Protecting U.S. Maritime Workers Working in Angola
The demanding job of an offshore worker can take you to foreign waters far from the familiarity of home. Recent discoveries of deepwater oil resources off of Angola have attracted the attention of U.S. oil and gas companies and have created some platform jobs off the coast of Cabinda in Angola. The U.S. already imports more oil from Angola than from Kuwait, which is likely to continue increasing.
If you suffer a serious injury while working in the unfamiliar foreign waters of Angola, you may feel lost about where to turn for help. You need an experienced lawyer who has handled overseas accident claims — one you can trust to advocate for your best interests.
Arnold & Itkin LLP has secured billions of dollars in verdicts and settlements for our clients. Based in Houston, Texas, our legal team is committed to assisting American workers injured in foreign waters. We are skilled lawyers who are committed to helping injured American workers obtain compensation for injuries caused by negligent employers or co-workers overseas in Angola. We have had success filing lawsuits involving serious accidents in foreign waters in U.S. courts, where injured rig workers’ legal rights are strongest.
Contact the experienced foreign waters rig accident lawyers at Arnold & Itkin LLP by calling (888) 493-1629 or by using our online contact form.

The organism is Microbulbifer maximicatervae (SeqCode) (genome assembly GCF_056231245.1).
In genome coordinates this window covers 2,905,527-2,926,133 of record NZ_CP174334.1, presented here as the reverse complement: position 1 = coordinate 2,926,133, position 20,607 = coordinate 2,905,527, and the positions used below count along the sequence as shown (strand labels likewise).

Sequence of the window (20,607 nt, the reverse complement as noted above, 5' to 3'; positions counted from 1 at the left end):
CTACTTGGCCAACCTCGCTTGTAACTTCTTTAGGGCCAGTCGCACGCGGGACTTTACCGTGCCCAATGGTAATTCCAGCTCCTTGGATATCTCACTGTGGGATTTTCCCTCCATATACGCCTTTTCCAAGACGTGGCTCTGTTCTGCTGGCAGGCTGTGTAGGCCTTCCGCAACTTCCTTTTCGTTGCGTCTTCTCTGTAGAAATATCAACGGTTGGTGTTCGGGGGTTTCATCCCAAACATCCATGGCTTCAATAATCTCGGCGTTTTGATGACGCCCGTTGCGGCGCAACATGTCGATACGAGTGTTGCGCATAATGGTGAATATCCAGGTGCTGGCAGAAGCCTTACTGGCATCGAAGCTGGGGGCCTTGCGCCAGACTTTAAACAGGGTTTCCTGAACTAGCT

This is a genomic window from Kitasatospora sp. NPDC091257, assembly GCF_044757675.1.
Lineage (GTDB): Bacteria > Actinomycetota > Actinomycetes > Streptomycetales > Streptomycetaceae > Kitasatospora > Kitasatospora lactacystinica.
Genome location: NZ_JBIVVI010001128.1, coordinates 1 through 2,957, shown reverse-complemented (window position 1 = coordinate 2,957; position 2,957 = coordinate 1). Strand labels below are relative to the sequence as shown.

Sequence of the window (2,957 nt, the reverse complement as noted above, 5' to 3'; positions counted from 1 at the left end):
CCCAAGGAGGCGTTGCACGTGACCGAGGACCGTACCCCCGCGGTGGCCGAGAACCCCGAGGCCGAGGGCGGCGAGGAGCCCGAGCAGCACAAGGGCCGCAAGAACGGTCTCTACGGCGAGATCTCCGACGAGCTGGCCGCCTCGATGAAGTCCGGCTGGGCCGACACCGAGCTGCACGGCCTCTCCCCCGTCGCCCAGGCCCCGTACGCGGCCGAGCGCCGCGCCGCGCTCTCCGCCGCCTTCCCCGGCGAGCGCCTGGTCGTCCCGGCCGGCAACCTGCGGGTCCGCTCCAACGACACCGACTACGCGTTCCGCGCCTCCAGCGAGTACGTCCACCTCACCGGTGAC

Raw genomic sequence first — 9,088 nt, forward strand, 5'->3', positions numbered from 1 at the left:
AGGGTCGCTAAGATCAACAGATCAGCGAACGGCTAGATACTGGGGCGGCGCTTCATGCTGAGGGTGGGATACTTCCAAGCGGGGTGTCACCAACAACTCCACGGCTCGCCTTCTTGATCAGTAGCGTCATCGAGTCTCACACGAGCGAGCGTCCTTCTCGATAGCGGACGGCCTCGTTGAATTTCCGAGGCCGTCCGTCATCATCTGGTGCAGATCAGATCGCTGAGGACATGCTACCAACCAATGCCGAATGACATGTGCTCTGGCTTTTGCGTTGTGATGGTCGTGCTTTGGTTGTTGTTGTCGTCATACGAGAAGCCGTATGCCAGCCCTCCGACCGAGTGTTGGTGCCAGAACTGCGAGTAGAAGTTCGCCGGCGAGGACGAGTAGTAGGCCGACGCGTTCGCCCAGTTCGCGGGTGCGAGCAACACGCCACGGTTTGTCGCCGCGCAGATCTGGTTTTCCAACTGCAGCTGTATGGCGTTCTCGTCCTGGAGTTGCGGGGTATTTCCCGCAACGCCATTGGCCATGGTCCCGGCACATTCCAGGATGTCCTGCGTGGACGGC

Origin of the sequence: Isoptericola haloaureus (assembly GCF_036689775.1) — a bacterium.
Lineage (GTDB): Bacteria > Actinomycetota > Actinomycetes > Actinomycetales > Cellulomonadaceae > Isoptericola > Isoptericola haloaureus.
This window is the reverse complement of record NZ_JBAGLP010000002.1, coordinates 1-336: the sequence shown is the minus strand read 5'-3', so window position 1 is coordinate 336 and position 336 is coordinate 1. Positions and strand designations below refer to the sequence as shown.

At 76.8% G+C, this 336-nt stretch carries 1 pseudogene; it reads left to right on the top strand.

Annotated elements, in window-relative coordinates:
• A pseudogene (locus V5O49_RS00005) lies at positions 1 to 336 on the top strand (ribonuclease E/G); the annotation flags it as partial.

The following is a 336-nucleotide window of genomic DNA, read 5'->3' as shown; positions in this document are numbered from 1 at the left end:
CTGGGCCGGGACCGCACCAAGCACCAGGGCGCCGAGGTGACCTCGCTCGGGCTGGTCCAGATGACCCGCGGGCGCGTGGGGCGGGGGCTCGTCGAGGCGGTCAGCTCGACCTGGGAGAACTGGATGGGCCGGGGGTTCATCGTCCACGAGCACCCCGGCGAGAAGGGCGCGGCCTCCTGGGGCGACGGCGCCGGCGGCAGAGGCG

Taking a Closer Look at Angola Oil Production
U.S. oil and gas companies are focusing more attention on oil-rich countries such as Angola to reduce dependence on Arabian oil. Currently, about 10% of the oil consumed in the U.S. comes from Angola. With recent discoveries of deepwater oil reserves off of Angola, the country could rival Nigeria as Africa’s top oil producer. Drilling rigs and production platforms overseas offer a wide range of jobs to experienced American rig workers, including drilling, roustabout, welder, floorman, mechanic, FPSO, and rig catering jobs. However, working on an offshore platform in unfamiliar foreign waters also poses risks of accidents. The U.S. already imports about 375,000 barrels of oil per day from Angola, nearly twice the amount imported from Kuwait. Advances in exploration technology allow oil companies to produce oil and gas at depths unreachable a decade ago. From a floating oil production, storage, and off-loading vessel, workers can tap oil and gas at depths of more than 5,000 feet.
Oil Companies Working in Angola
Among the international oil companies pumping oil in Angola are:
- Exxon Mobil
Chevron ranks as one of the leading oil producers in Angola. Through its wholly-owned subsidiary Cabinda Gulf Oil Company, or CABGOC, Chevron has concessions in some of Angola’s most productive offshore oil fields, such as Block 0 and Block 14, and in 2009 produced more than 500,000 barrels a day of petroleum. Chevron has been working to increase production offshore Angola significantly. Among its most important developments are the offshore Benguela Belize-Lobito Tomboco and the Tombua-Landana projects that began production in 2009. ExxonMobil’s affiliated companies in Angola have interests in four deepwater blocks offshore Angola and began production from Kizomba C in 2009. ExxonMobil’s subsidiary, Esso Angola, recently marked 15 years of operating in Angola. Meanwhile, BP is involved with four major deepwater licenses offshore Angola and is the operator in blocks 18 and 31. BP announced a discovery in October 2009 in the ultra-deepwater Block 31.
About the Risks That Offshore Workers Face